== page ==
Reefer Madness: A History of Marijuana

Reefer Madness: A History of Marijuana

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Reefer Madness, a classic in the annals of hemp literature, is the popular social history of marijuana use in America. Beginning with the hemp farming if George Washington, author Larry "Ratso" Sloman traces the fascinating story of our nation's love-hate relationship with the resilient weed we know as marijuana.

Herein we find antiheroes such as Allen Ginsberg, Robert Mitchum (the first Hollywood actor busted for pot), Louis Armstrong (who smoked pot every day), the Beatles, and more rapscallions standing up for, supporting, smoking, and politicizing the bounties of marijuana.

With a new afterword by Michael Simmons, who has written for Rolling Stone, LA Weekly, and High Times, on the progress of the hemp movement and the importance of medical marijuana, Reefer Madness is a classic that goes on.

Product Details

ISBN-13: 9780312195236
Publisher: St. Martin's Press
Publication date: 11/15/1998
Edition description: First Edition
Pages: 472
Sales rank: 700,747
Product dimensions: 5.50(w) x 8.50(h) x 1.03(d)

About the Author

Larry Sloman, a.k.a. "Ratso," is a Phi Beta Kappa and magna cum laude graduate in sociology. He has written for Rolling Stone and was editor-in-chief of High Times and National Lampoon. He collaborated with Howard Stern on the bestselling Miss America and Private Parts and is the author of a biography of Abbie Hoffman. He lives in New York City.

Read an Excerpt


Part 1

Grass Roots

MEXICAN FAMILY GO INSANE Five Said to Have Been Stricken by Eating Marihuana


Mexico City, July 5—A widow and her four children have been driven insane by eating the Marihuana. plant, according to doctors, who say that there is no hope of saving the children's lives and that the mother will be insane for the rest of her life.

The tragedy occurred while the body of the father, who had been killed, was still in a hospital.

The mother was without money to buy other food for the children, whose ages range from 3 to 15, so they gathered some herbs and vegetables growing in the yard for their dinner. Two hours after the mother and children had eaten the plants, they were stricken. Neighbors, hearing outbursts of crazed laughter, rushed to the house to find the entire family insane.

Examination revealed that the narcotic marihuana was growing among the garden vegetables.

New York Times, July 6, 1927


The Aztec Indians called the weed "malihua," and from this word eventually grew the word "marihuana," as the Spaniards then called the weed and as the weed is still known. The word "mallihua" or "mallihuan" comes from the combination of the words "mallin" (which means prisoner), "hua" (which means property or substance), and the termination "ana" (which means to seize or take possession of). Therefore, it would seem that when the Indians spoke of the "mallihua" or "mallihuan," they wished to impart the idea that the substance of the weed seized and took possession and made a prisoner of the person using the weed.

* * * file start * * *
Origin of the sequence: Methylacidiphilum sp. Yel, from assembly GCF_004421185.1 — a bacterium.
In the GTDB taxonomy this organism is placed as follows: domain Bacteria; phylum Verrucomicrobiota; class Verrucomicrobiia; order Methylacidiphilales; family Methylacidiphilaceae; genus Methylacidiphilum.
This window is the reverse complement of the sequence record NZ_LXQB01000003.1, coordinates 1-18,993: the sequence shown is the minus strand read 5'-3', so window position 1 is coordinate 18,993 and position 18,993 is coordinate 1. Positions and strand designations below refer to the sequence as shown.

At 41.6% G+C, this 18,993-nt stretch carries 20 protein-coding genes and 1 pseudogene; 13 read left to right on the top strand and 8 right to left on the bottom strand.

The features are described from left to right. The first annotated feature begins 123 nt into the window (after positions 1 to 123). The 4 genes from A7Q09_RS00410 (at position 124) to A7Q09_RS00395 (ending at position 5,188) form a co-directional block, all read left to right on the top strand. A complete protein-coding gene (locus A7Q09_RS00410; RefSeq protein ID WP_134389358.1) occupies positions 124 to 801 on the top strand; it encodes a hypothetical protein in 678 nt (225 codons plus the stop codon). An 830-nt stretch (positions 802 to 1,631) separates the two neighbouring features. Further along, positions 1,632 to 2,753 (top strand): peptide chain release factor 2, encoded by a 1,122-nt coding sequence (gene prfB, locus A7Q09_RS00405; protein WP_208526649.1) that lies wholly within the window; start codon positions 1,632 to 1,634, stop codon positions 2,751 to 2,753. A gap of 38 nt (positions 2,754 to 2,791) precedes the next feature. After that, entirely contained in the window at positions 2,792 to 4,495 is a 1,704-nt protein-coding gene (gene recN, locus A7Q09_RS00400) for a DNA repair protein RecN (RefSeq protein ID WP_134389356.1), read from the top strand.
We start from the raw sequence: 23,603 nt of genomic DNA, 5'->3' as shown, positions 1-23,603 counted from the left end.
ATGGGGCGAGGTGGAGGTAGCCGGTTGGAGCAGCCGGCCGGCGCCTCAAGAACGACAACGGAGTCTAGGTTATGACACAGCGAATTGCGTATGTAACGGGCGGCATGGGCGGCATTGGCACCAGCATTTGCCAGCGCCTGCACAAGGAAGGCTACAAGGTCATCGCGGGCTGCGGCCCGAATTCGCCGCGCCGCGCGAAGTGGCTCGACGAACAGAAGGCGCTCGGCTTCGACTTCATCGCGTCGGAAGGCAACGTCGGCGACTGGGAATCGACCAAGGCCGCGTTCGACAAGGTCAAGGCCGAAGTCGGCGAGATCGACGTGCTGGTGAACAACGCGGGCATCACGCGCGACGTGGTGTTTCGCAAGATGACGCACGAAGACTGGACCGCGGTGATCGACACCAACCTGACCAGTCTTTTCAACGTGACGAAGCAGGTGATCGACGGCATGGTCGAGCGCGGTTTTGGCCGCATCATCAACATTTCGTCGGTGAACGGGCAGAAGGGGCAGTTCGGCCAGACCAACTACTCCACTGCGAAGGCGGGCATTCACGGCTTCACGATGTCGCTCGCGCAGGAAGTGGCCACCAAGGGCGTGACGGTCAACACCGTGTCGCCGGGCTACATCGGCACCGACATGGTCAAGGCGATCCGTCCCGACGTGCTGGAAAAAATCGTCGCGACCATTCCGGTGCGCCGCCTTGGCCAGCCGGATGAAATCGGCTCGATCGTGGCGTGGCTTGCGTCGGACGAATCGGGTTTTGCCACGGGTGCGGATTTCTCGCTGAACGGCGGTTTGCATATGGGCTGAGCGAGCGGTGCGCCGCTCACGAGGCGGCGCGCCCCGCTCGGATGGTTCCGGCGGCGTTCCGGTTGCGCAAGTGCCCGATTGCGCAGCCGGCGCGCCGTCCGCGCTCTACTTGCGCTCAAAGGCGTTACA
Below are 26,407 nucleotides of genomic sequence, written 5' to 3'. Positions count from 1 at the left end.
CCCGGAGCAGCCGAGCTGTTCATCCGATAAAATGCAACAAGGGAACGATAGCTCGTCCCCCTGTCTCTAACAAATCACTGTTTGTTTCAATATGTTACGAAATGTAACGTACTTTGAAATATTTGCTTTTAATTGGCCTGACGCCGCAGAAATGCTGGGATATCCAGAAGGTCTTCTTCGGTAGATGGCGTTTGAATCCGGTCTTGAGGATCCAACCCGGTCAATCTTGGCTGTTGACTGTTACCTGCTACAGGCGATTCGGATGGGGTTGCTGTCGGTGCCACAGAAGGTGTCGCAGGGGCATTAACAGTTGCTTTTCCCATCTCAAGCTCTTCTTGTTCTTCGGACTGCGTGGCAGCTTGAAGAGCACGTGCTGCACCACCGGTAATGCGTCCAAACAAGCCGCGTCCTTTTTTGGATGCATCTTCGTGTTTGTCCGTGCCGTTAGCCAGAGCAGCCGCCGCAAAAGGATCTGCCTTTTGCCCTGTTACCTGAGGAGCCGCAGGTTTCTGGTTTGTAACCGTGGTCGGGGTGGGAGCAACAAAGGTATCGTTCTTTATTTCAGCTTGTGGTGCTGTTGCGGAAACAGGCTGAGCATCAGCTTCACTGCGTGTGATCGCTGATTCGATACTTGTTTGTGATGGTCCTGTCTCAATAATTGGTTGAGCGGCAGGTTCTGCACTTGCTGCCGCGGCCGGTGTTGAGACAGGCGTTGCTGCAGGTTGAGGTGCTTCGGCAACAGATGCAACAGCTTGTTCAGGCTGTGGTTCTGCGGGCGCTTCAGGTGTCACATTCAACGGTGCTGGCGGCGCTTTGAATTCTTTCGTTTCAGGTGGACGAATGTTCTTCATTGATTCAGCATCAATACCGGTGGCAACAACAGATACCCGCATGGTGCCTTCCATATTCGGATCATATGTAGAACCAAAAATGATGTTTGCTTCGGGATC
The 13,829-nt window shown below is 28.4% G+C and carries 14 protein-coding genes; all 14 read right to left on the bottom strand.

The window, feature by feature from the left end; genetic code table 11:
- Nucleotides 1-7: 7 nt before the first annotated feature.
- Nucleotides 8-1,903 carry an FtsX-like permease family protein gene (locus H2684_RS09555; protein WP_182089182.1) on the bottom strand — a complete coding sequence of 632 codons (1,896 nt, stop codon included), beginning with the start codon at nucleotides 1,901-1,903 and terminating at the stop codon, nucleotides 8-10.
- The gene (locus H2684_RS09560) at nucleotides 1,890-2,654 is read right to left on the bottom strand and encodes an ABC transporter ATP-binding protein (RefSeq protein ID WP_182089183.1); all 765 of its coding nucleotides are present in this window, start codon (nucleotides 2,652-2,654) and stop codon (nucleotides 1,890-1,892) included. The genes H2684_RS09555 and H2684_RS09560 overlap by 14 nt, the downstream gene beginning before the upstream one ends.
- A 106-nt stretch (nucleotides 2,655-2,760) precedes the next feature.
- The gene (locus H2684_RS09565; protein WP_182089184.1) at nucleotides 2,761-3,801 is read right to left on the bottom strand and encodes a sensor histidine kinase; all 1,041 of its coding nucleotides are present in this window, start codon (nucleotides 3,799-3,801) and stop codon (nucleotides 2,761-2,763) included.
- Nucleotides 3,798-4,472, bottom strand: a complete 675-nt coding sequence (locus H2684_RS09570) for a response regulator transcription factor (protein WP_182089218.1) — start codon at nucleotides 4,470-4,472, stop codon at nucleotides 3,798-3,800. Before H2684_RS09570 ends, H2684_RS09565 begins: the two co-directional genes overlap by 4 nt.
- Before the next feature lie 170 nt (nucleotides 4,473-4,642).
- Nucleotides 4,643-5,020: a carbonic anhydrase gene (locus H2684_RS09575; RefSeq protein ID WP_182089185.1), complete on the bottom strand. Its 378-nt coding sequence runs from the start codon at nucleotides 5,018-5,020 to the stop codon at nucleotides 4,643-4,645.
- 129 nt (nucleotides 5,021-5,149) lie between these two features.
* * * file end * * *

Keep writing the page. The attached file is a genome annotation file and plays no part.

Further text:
—From the papers of Harry J. Anslinger


Early Heads

The act of smoking marijuana with the intention of effecting a change in the user's consciousness first became defined as a social problem in the late 1910s and early 1920s, when early reports of a "drug" being carried across the border by Mexican immigrants surfaced in states in the Southwest. However, long before that time Americans had been quite familiar with other usages of the multifaceted cannabis plant.

Hemp was one of the first crops cultivated by the early colonial settlers. Used in making paper and sturdy garments, many of the early colonial legislative bodies encouraged its growth as a cash crop. In fact, in 1762 Virginia imposed penalties on those who did not produce it.

One of the early colonists who grew hemp was George Washington. In his diary entry of August 7, 1765, Washington noted: "began to separate the Male from the Female hemp at Do—rather too late." And two days later: "Abt. 6 o'clock put some Hemp in the Rivr. to Rot—." And in September of that year, our gentleman farmer chronicled: "Began to pull the Seed Hemp—but was not sufficiently ripe."

Washington's concern for separating the male plants from the female plants has led some to believe that our first chief executive was using the hemp for psychoactive purposes. But since George was putting his hemp into the river to rot rather than drying the plant, one is led to believe that the father of our country was merely soaking and not smoking his pot. Separating the male from the female is flimsy evidence that Washington desired a resin-soaked female plant for personal recreational or medicinal use. In all likelihood, he was stashing the strong fibrous male plants and discarding the psychoactive females.

From 1629, when it was introduced in New England, until the invention of the cotton gin and similar machinery, hemp was a major crop in the United States. And as its utility for clothing and the like diminished, the resilient marijuana plant appeared in a new form—as a medicine for a wide variety of ailments. It was first recognized in 1850 by the United States Pharmacopaeia, the highly selective drug reference manual. In 1851 the United States Dispensatory, a less rigorous listing, recommended cannabis for a wide variety of disorders: